I’ve mastered the art of the nonchalant occasional glance and the blank facial expression, whilst taking it all in and occasionally also sneakily taking notes in one of the many notebooks I carry. I’m almost up to a black belt in eavesdropping, the only thing that would make me better at it is the ability to lip read. I’m working on that one. It’s a crying shame that net curtains are no longer fashionable. I can twitch a net with the best of them. It’s not the same with a venetian blind.
I was recently on my way home and stopped on a bench to eat a sandwich as I hadn’t had time for lunch. A very thin man tattooed sat next to me and was soon approached by a very drunk woman he knew, who looked equally haggard. He was shivering so she leant him her jacket, hoping that the thin nylon would warm his drug addled frame. The sleeves came halfway up his arms and he looked a little bit absurd. She laughed a croaky smoker’s laugh, followed by the obligatory hacking cough of the semi-consumptive and said “You look a right f***ing poof in that!”
She then glanced at me (I was studiously concentrating on my sandwich and trying to ignore her), and upon taking in that I was actually a “poof”, she tried to back pedal:
“It’s not that I’ve got anything against poofs though. I’ve licked a few girls out in my time so I don’t mind poofs.”
I smiled and moved on.
My favourite overheard exchange was in a small cafe in Cromford.
Elderly lady: “I’d like a cherry scone please”
Young girl: “They’ve got walnuts in them.”
Elderly lady: “Oh, I haven’t got my best teeth in today! Mind you, I can suck the nuts and spit them out. What jam do you have?”
You definitely couldn’t make that up.

Friday, 12 August 2011

Ramblings: Elizabeth the Great


“I've only slept with men I've been married to. How many women can make that claim?” Elizabeth Taylor
I’m generally not too keen on modern celebrity culture and the pointless tales of Z list no brainers with limited talents and bigger publicity budgets. I do however have a minor obsession with Elizabeth Taylor. She’s my role model. A picture of her and the luscious Paul Newman are looking down over me now as I type. In spite of a notorious lifelong battle with prescription drug addictions, alcoholisms and chain smoking, she lived till she was 79. Now that’s an achievement in my books, staying alive through illness and fragility.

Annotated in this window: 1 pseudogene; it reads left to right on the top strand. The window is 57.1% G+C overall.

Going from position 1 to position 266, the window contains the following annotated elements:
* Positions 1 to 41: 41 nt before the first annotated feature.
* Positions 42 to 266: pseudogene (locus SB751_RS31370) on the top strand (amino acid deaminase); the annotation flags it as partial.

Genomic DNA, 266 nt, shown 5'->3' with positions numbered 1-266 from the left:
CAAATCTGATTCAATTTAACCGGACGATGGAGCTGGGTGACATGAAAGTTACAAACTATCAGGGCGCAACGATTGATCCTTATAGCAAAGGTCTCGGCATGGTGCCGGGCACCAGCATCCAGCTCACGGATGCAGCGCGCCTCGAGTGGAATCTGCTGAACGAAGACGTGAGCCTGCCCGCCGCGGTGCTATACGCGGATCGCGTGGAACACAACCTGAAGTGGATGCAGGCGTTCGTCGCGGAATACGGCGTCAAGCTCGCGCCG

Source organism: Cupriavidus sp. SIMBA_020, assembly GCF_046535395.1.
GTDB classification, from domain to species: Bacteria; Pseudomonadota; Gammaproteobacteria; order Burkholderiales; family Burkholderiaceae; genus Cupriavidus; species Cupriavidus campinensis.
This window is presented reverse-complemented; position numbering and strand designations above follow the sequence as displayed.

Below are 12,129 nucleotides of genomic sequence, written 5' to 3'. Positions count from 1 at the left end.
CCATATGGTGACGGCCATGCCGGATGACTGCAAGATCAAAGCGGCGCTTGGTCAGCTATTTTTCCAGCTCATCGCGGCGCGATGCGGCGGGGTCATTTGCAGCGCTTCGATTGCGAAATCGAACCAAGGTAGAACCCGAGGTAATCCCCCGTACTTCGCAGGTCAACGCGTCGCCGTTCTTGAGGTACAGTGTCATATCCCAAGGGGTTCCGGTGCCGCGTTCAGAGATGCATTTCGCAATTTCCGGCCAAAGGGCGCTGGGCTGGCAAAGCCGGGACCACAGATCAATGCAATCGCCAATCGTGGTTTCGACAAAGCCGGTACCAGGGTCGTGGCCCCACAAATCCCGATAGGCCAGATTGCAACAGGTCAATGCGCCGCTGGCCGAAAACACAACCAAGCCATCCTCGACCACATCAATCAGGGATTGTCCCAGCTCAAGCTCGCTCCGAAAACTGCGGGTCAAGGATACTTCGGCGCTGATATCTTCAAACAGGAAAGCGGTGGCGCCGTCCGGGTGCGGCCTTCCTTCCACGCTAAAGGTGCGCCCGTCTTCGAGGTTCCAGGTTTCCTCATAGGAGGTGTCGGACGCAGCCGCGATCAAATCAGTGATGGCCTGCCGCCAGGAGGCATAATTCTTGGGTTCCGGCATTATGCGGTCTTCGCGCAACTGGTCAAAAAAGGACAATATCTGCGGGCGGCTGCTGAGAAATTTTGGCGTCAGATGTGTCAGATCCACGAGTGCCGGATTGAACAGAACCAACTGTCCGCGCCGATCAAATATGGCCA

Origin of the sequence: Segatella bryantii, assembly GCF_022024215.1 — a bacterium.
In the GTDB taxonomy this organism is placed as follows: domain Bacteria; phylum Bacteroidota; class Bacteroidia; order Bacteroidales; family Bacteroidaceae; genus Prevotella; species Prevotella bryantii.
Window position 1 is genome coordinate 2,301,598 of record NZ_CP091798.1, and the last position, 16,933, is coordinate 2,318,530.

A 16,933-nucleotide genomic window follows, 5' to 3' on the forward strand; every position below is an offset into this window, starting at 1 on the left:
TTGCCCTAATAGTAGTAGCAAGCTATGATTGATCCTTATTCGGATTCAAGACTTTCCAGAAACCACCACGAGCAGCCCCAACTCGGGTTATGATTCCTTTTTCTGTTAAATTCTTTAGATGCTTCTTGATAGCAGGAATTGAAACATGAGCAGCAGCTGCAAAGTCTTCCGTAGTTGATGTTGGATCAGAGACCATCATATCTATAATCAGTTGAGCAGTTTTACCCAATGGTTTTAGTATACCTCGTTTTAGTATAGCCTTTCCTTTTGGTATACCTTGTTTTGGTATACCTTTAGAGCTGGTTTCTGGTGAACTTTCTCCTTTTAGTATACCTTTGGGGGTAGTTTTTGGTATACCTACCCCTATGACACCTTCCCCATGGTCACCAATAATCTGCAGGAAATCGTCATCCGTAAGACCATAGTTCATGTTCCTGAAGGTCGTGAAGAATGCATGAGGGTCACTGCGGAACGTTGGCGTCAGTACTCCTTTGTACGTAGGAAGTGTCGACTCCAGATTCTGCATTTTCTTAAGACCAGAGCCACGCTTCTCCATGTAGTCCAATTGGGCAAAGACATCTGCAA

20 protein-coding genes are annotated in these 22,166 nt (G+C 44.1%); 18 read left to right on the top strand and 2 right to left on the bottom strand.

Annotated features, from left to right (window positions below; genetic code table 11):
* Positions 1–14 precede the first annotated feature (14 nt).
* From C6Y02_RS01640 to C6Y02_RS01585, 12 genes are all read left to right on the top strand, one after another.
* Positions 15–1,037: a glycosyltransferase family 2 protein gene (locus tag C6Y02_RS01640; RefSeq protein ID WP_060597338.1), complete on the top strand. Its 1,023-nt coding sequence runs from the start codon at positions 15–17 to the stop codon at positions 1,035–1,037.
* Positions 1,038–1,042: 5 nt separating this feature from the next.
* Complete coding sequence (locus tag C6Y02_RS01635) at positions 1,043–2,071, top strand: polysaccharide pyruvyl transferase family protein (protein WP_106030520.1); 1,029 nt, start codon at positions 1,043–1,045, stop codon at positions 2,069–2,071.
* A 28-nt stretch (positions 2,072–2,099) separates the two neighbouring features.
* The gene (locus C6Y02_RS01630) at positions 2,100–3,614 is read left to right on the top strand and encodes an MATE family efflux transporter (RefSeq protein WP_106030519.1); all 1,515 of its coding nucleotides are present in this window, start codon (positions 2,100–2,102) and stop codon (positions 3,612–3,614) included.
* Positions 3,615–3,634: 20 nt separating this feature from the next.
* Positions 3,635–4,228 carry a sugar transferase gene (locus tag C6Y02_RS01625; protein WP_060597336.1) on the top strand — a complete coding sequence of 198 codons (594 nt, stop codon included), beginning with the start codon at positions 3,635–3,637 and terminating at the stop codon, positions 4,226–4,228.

She certainly crammed a lot in: 8 marriages, a few nervous breakdowns, an obesity problem, a couple of trips to rehab centres, over 70 hospitalisations and more than 20 operations. She also worked to raise the profile of AIDS charities and research and wasn’t afraid to stick her neck out and speak her mind in her tireless fundraising campaigns. Amazingly, she also found the time to act and made some of the most corking films of all time.  Two of her film performances always take my breath away and I never tire of them: Maggie the Cat in “Cat on a Hot Tin Roof” and Martha in “Who’s Afraid of Virginia Woolf?” If you haven’t seen them then you’re missing out on some classic lines and great acting.
She wasn’t afraid of being seen as a sexual being in a time when repression was standard in Hollywood. She was one of the first major stars ever to appear unclothed in a film and to be shown naked in Playboy. She loved gay men too, sparking up friendships with the closeted gay male stars of the time, Montgomery Clift, Rock Hudson and James Dean. I can see why the paradoxically fragile diva would relate to gay blokes so well.
She was accident prone and clumsy, yet exuded glamour and style. She was a diva yet managed to be diplomatic enough at times to ensure her demands were always met and was able to lampoon herself too. OK, so the 80’s were a bit ugly, with those shoulder pads and big hair and that friendship with the horribly creepy Michael Jackson, but we all lacked style in that tacky decade and made mistakes, didn’t we?
She had a lifelong naivety which belied her occasionally brash exterior, and still always believed in everlasting love. Now that was maybe her biggest feat yet, 8 failed marriages and still believed in love? She’s definitely an icon to hold up as a role model in our turbulent modern times.
She even arranged to be 15 minutes late for her own funeral. That’s class.
“The problem with people who have no vices is that generally you can be pretty sure they're going to have some pretty annoying virtues.” Elizabeth Taylor. I couldn’t agree more, Elizabeth.

Wednesday, 10 August 2011

Ramblings: Bedsit Land



The first place I ever lived in on leaving home was a grim arrangement. It was a bedsit on the first floor in an old Victorian house near to the centre of town. It wasn’t savoury at all. I was 17 years old and was sharing the flat with my 41 year old boyfriend, Barry. It was 1988. It was his flat and having no job at the time, it was cheap enough for him to afford. Well, cheaper than cheap. The word cheap doesn’t cover it. Moving from the middle class suburbs to there was a bit of a culture shock.